General Price Range (for 20 gallon aquarium): $15.00 - $35.00
Sponge Filters – Though not recommended as a main tank filtration system, sponge filters are effective and commonly used in hospital tanks and small breeding tanks that contain tiny fry. Sponge filters are simple and inexpensive units that contain an airlift tube or a powerhead that forces water through a porous sponge that collects debris and bacteria. This simple set-up makes them excellent mechanical and biological filters. Consider a sponge filter if you are setting up a quarantine tank or a tank for small fry.
General Price Range (for 20 gallon aquarium): $5.00 - $8.00
Power Filters – Powers filters are the most commonly used filtration system in the hobby today. They provide excellent mechanical, biological and chemical filtration. Power filters use a chamber that hangs on the back of the aquarium and an intake tube that is inserted into the tank. The tube sucks water through the chamber passing it through a chemical filter cartridge and then through a biological sponge before the water flows back into the tank. There are many different sized power filters available at your pet supply store that can be fitted onto tanks up to seventy-five gallons, though it is widely agreed that they work best on tanks of fifty gallons or less. Many of the more advanced power filters use a “bio-wheel” instead of a sponge to better uphold the biological bacteria in your tank. Power filters are fairly inexpensive, very easy to maintain and are a great option for most hobbyists.
General Price Range (for 20 gallon aquarium): $20.00 - $35.00
Wet/Dry (Trickle) Filters – More commonly used by saltwater enthusiasts, the wet-dry filter has become more popular with freshwater hobbyists. Wet-dry filters usually have a rectangular reservoir that is divided into two sections, the “wet-dry” compartment and the “sump” compartment. The wet/dry area maintains biological filtration as water trickles over a plastic plate into the wet/dry area. The water then flows through a baffle which usually contains an activated carbon unit before it is dispensed into the sump, where the water is delivered back into the aquarium. Wet/dry filters tend to range on the expensive side of filtration options but provide excellent biological filtration. They also help tremendously in your efforts to maintain high water quality due to the fact that they increase the dissolved oxygen levels entering into your aquarium. The wet/dry filter is a great filter for hobbyists that have a large fish population in their tank. It is important to remember that even with the increased oxygen levels, it is never recommended to overstock your tank with fish.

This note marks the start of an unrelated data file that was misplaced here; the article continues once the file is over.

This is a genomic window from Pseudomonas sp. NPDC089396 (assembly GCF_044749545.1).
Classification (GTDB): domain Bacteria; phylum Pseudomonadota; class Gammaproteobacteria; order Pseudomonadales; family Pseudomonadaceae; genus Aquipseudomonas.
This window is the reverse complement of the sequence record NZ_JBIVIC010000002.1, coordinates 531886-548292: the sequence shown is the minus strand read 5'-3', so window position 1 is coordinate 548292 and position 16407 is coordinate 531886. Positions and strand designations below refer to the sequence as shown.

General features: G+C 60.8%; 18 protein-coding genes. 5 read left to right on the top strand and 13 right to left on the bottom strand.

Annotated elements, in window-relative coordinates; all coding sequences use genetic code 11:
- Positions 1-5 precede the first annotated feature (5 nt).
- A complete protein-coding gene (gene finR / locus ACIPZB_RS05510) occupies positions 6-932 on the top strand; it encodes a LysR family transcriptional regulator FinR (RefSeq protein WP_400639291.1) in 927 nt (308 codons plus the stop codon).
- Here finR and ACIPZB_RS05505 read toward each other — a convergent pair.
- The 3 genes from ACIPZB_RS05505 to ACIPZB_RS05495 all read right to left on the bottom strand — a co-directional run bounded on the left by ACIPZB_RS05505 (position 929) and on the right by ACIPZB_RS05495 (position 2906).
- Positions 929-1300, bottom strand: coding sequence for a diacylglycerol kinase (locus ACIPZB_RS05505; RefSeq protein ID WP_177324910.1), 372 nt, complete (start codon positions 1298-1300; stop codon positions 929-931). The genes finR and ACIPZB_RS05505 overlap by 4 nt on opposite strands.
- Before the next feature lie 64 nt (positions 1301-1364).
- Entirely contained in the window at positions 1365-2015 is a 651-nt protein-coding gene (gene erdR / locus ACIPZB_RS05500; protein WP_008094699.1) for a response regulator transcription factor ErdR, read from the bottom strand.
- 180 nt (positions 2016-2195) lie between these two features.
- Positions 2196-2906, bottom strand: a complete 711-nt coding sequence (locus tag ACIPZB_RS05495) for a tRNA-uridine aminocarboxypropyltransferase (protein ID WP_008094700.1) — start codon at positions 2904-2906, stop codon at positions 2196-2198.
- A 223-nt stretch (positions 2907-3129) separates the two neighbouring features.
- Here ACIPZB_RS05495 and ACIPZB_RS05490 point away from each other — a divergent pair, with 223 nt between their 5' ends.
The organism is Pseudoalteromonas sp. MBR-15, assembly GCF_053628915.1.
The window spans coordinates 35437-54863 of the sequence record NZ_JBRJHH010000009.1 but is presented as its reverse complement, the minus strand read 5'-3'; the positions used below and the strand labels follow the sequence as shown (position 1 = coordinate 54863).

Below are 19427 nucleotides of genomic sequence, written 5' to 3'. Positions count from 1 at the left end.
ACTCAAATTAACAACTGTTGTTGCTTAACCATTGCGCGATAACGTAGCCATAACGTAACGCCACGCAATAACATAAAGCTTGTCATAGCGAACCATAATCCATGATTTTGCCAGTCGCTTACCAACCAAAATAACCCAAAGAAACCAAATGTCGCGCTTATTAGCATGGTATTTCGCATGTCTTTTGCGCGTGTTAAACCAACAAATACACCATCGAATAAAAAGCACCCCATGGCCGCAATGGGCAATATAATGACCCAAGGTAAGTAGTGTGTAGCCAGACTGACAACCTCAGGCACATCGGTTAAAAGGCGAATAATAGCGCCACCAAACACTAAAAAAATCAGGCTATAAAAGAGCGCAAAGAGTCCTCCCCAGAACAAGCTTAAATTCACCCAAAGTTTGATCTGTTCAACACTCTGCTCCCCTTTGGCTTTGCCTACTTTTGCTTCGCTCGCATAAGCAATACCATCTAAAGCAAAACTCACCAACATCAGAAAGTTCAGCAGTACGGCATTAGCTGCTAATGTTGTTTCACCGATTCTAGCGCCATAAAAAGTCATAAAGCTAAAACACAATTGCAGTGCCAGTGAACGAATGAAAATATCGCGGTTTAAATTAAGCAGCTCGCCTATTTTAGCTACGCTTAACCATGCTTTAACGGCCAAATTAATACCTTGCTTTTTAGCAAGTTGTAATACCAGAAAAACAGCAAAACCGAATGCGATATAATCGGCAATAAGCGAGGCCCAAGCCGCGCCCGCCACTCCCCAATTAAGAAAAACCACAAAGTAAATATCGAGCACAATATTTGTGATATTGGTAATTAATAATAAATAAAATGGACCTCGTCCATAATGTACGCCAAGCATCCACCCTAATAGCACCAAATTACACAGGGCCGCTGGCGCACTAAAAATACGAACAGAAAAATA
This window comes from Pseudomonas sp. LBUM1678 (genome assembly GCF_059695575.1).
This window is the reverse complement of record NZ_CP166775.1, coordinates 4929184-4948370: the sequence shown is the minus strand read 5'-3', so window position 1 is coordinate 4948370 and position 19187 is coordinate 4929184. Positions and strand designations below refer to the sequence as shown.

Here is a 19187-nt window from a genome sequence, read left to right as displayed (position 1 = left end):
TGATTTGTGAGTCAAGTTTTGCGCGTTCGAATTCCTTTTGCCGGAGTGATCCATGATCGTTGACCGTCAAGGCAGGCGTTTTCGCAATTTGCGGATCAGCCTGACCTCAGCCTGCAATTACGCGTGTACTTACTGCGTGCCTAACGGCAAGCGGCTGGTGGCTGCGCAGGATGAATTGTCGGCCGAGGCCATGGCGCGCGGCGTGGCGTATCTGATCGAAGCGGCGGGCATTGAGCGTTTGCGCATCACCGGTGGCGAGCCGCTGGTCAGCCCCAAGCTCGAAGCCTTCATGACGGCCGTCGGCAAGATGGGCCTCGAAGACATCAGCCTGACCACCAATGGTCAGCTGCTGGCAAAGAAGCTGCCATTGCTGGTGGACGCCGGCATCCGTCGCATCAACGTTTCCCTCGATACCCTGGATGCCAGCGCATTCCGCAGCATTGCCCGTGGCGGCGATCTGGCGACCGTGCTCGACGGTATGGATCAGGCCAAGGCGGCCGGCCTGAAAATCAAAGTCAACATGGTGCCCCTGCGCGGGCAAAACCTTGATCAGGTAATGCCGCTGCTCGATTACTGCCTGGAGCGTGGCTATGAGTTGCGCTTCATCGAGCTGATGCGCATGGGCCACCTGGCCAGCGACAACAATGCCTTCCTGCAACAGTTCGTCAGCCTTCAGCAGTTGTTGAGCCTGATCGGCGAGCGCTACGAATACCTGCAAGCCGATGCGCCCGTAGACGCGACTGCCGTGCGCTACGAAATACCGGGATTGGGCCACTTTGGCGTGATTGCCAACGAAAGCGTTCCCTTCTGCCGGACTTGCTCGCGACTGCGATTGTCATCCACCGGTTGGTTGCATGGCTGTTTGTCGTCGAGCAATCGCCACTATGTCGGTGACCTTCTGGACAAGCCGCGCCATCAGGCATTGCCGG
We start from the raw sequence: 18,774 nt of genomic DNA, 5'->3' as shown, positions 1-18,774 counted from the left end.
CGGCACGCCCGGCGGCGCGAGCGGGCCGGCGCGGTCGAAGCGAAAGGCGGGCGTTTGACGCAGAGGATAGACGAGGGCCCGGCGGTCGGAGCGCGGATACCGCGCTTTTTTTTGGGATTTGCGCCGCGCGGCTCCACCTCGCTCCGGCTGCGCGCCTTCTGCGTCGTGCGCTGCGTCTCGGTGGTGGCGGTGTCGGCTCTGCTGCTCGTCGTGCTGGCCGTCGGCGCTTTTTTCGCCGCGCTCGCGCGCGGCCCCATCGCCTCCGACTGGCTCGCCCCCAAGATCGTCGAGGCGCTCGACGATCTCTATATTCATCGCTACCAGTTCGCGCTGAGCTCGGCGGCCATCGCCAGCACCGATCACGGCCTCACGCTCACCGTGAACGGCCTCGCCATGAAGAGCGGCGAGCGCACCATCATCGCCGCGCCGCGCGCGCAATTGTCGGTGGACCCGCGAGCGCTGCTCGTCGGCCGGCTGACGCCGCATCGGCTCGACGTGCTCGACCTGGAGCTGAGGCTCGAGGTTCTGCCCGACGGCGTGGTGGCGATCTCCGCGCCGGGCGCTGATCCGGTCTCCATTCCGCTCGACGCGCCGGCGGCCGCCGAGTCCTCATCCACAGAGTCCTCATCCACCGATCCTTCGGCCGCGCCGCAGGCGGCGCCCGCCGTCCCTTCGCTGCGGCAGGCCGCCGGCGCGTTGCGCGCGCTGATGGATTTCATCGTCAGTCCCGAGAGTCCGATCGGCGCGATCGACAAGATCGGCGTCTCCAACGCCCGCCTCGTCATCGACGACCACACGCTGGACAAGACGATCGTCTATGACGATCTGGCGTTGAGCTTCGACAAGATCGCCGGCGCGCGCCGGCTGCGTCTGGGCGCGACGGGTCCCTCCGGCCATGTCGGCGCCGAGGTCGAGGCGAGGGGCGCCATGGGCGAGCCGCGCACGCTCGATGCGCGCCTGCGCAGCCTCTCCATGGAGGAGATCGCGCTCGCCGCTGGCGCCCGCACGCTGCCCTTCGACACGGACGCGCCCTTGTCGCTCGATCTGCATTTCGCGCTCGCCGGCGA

General Price Range (for 40 - 60 gallon aquarium): $150.00 - $200.00
Canister Filters – These powerful filters are great for larger tanks because they can filter large amounts of water quickly and offer unparalleled mechanical filtration. Canister filters also have the added benefit of being placed underneath the aquarium where it is out of site. The canister filter uses a tube to suck water from the tank into the canister where it goes through several layers of mechanical filtration. It then goes through chemical and biological filters before the water is pushed back into the tank. Canisters require more maintenance than other filters and they are more expensive than other units. However, if you have a larger tank or are trying to achieve a completely natural look in your tank, this filtration system is probably right for you.
General Price Range (for 50 - 75 gallon aquarium): $125.00 - $175.00
Due to the importance your filtration system plays in the overall performance and health of your tank, it is always good to talk with a reputable pet supply store, or more specifically your local fish dealer, about what filtration system is right for your particular aquarium. A knowledgeable salesperson should be able to answer most of your questions and will be able to help explain the maintenance requirements of the particular filter you choose. You can also check out these links for more information on choosing the filtration system that is right for your aquarium.
Animal-World’s Guide to Happy, Healthy Freshwater Aquarium – http://animal-world.com/encyclo/fresh/information/freshwater.htm
“Freshwater Aquarium Filtration” on About.com - http://freshaquarium.about.com/od/filters/Aquarium_Filtration.htm
Freshwater-Aqaurium-Fish.com’s “Freshwater Aquarium Filtration” - http://www.freshwater-aquarium-fish.com/index.php?option=com_content&task=view&id=30&Itemid=49
NewAquariumInformation.com’s “Aquarium Filtration” - http://newaquariuminformation.com/aquarium-information/aquarium-filters/aquarium-filtration.htm